The Autumnlands: Tooth and Claw #5 Review

Written by: Kurt Busiek

Art by: Ben Dewey & Jordie Bellaire

Publisher: Image

The inherent problem with fantasy stories is that they are, by their own nature, large, plodding, and filled with characters. This is all perfectly fine and enjoyable when in the form of novels, where a reader can consume a story at his/her own pace; however, when it comes to comics, slow and methodical doesn’t always feel like the greatest payoff when it takes a month for the next installment to come out. Perhaps this is why I’ve seen so few full on fantasy stories presented as comics.

Issue 5 of The Autumnlands: Tooth and Claw, much like Issue 4, is more setup to a big payoff that won’t happen for another month. The good news is that Kurt Busiek knows how to write and build tension, but the bad news is we have yet another wait in front of us until everything in the last three issues pays off.

That, honestly, is a big commitment to ask of readers.

But that’s the negative. Let’s talk the positives, and for Issue 5, there are a lot of them. For a setup comic, a lot happens, and even though many of the events that take place feel somewhat small, the sheer amount of them create a chapter that’s rife with movement and intrigue. Sandorst has imprisoned Gharta, Goodfoot is about to execute her big betrayal, and Learoyd is working towards some very explosive counterattack.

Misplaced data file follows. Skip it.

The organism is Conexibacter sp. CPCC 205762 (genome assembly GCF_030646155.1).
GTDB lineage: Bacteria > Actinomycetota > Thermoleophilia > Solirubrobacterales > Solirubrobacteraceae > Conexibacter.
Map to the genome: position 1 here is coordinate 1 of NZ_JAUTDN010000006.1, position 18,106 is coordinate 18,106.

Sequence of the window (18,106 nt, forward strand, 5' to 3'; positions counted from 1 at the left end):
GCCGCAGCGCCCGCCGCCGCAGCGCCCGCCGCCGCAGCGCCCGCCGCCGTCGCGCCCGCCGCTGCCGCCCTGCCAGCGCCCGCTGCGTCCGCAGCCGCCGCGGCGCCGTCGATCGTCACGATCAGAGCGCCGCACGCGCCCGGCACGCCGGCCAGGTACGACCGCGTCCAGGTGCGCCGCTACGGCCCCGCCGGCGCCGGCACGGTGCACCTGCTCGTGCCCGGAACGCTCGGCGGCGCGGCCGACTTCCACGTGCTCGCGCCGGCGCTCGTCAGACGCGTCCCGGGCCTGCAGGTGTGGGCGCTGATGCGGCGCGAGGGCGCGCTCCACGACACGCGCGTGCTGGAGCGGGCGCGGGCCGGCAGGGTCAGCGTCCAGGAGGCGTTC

Dusty and his friends are left in the middle, all of them confused and a bit afraid.

TA:TaC is a series that really knows how to handle its intrigue and characters, and I’ve gotten some very heavy A Song of Ice and Fire vibes from it. No one has been executed yet, but we still have another issue before this little arc wraps itself up. That’s plenty of time for a main character death, a third betrayal, and maybe the introduction of even more characters.

I can’t help but realize that all of this work is for something that, ultimately, is insignificant in the grand scheme of things. Goodfoot and the Buffalo Tribe are but minor problems in comparison to Learoyd being stranded in a place utterly foreign to him and a world that’s rapidly losing magic. TA:TaC is looking like a series that will run for a long, long time, and if Kurt Busiek can keep the likes of a simple tribe of Bison interesting and threatening, then this comic is going to become an absolute masterpiece when something really devastating happens.

Those working on TA:TaC are asking a big commitment of their readers, but as of now, they haven’t given me a reason to doubt any faith I’ve put in them. Issue 5 is good as were the four before it. If you’re this far in, you already know that you want to keep going. If you haven’t made the jump, well, you’ve got plenty of reading material until the big payoff next month.